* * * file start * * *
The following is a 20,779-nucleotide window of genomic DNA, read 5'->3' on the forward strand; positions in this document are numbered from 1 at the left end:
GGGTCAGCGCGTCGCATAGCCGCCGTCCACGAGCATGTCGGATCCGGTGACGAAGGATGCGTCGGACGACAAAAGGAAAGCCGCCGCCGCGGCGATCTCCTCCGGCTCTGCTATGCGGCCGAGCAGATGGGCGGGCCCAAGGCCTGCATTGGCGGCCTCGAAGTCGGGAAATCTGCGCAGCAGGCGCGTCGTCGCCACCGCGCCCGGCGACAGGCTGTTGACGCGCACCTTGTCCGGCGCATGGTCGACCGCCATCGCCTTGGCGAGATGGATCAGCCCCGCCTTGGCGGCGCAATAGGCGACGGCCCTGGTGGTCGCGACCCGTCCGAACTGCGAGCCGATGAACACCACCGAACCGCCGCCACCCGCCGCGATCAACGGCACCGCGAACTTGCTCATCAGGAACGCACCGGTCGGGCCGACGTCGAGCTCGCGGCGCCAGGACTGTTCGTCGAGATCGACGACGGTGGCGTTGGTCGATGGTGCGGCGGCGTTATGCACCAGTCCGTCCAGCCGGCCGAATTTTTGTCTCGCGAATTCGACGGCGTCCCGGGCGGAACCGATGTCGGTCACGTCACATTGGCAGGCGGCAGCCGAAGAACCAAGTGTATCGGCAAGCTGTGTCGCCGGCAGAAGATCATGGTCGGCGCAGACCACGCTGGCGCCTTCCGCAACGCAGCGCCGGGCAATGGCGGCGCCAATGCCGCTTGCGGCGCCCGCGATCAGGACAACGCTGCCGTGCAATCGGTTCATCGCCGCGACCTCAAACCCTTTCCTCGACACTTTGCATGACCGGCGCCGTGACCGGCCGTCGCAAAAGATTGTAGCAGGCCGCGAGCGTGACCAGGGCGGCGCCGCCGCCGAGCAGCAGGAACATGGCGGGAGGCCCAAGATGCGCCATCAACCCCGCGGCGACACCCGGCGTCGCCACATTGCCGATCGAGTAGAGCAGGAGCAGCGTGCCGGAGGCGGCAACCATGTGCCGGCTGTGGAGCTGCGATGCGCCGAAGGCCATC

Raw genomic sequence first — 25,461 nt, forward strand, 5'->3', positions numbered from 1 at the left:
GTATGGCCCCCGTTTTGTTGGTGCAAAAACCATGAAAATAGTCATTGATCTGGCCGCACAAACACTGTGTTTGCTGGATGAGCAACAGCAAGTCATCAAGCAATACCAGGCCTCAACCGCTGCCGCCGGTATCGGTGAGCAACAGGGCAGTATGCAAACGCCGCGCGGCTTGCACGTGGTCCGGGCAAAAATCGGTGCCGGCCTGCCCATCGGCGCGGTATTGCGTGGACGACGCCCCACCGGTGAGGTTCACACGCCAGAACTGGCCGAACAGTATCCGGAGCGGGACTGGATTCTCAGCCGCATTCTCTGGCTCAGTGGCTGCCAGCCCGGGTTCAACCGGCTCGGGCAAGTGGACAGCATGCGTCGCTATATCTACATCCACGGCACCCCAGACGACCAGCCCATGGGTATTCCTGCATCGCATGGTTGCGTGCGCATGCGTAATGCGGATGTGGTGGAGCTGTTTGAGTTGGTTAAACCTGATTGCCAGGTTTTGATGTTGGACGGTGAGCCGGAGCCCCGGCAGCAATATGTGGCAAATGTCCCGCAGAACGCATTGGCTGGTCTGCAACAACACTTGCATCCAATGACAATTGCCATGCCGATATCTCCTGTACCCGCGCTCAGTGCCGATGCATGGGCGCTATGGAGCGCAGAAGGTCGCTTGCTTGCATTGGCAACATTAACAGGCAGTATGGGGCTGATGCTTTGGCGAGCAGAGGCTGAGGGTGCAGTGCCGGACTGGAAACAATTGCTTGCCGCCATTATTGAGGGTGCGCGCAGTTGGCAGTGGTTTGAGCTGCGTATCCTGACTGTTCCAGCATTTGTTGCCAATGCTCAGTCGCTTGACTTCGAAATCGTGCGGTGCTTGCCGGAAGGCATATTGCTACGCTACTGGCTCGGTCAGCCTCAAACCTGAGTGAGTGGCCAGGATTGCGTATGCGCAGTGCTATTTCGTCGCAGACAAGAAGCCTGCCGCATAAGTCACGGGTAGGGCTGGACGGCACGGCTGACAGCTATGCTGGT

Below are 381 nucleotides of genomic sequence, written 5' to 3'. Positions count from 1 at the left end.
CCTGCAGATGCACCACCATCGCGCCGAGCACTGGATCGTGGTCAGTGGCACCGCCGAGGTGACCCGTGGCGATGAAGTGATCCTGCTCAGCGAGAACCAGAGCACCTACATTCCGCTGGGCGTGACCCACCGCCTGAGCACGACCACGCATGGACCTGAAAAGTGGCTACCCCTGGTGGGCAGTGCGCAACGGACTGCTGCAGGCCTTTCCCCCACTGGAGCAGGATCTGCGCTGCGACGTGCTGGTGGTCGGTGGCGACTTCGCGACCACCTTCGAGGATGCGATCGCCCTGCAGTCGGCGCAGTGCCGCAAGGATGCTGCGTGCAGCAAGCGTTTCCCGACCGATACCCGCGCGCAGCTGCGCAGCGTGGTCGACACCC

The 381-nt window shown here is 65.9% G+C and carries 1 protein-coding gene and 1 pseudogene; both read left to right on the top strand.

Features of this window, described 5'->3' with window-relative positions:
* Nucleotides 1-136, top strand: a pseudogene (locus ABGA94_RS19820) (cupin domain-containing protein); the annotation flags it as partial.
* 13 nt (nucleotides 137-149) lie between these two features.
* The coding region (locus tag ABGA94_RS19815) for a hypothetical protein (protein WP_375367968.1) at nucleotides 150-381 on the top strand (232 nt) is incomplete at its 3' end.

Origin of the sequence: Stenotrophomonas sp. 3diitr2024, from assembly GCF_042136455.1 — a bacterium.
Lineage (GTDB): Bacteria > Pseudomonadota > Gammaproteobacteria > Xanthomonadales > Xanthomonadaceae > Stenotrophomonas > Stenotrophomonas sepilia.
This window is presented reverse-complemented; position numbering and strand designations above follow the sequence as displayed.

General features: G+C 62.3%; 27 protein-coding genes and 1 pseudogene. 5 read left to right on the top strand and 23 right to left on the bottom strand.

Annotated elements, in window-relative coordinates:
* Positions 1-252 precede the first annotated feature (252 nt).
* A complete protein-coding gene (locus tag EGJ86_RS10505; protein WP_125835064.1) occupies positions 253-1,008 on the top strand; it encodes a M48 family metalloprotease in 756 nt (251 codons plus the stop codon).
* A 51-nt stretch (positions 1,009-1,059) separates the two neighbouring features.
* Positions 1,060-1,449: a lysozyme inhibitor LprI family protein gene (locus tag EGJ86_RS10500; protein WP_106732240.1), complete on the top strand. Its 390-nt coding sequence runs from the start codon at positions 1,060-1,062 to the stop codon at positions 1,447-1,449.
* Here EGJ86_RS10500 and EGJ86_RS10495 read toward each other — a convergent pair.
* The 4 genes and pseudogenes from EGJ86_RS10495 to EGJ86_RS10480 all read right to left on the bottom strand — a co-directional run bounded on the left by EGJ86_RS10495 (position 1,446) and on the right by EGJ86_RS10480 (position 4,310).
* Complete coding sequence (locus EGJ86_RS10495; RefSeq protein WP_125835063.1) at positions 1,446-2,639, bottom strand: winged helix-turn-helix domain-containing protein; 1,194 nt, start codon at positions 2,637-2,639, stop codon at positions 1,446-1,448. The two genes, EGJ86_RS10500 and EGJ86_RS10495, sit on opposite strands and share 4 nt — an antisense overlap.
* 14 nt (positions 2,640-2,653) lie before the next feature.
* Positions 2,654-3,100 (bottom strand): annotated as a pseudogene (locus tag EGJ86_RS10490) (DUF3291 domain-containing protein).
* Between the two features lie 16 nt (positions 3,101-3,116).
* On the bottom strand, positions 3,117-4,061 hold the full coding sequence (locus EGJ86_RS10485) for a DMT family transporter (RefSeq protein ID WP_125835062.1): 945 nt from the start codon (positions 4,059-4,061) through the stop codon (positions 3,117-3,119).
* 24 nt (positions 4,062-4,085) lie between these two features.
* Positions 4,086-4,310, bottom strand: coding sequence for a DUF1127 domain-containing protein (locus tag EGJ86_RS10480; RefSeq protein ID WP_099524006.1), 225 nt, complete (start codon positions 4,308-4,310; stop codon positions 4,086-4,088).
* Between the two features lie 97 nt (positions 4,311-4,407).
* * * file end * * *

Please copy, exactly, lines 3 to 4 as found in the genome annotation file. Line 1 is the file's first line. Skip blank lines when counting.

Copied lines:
Raw genomic sequence first — 25,461 nt, forward strand, 5'->3', positions numbered from 1 at the left:
GTATGGCCCCCGTTTTGTTGGTGCAAAAACCATGAAAATAGTCATTGATCTGGCCGCACAAACACTGTGTTTGCTGGATGAGCAACAGCAAGTCATCAAGCAATACCAGGCCTCAACCGCTGCCGCCGGTATCGGTGAGCAACAGGGCAGTATGCAAACGCCGCGCGGCTTGCACGTGGTCCGGGCAAAAATCGGTGCCGGCCTGCCCATCGGCGCGGTATTGCGTGGACGACGCCCCACCGGTGAGGTTCACACGCCAGAACTGGCCGAACAGTATCCGGAGCGGGACTGGATTCTCAGCCGCATTCTCTGGCTCAGTGGCTGCCAGCCCGGGTTCAACCGGCTCGGGCAAGTGGACAGCATGCGTCGCTATATCTACATCCACGGCACCCCAGACGACCAGCCCATGGGTATTCCTGCATCGCATGGTTGCGTGCGCATGCGTAATGCGGATGTGGTGGAGCTGTTTGAGTTGGTTAAACCTGATTGCCAGGTTTTGATGTTGGACGGTGAGCCGGAGCCCCGGCAGCAATATGTGGCAAATGTCCCGCAGAACGCATTGGCTGGTCTGCAACAACACTTGCATCCAATGACAATTGCCATGCCGATATCTCCTGTACCCGCGCTCAGTGCCGATGCATGGGCGCTATGGAGCGCAGAAGGTCGCTTGCTTGCATTGGCAACATTAACAGGCAGTATGGGGCTGATGCTTTGGCGAGCAGAGGCTGAGGGTGCAGTGCCGGACTGGAAACAATTGCTTGCCGCCATTATTGAGGGTGCGCGCAGTTGGCAGTGGTTTGAGCTGCGTATCCTGACTGTTCCAGCATTTGTTGCCAATGCTCAGTCGCTTGACTTCGAAATCGTGCGGTGCTTGCCGGAAGGCATATTGCTACGCTACTGGCTCGGTCAGCCTCAAACCTGAGTGAGTGGCCAGGATTGCGTATGCGCAGTGCTATTTCGTCGCAGACAAGAAGCCTGCCGCATAAGTCACGGGTAGGGCTGGACGGCACGGCTGACAGCTATGCTGGT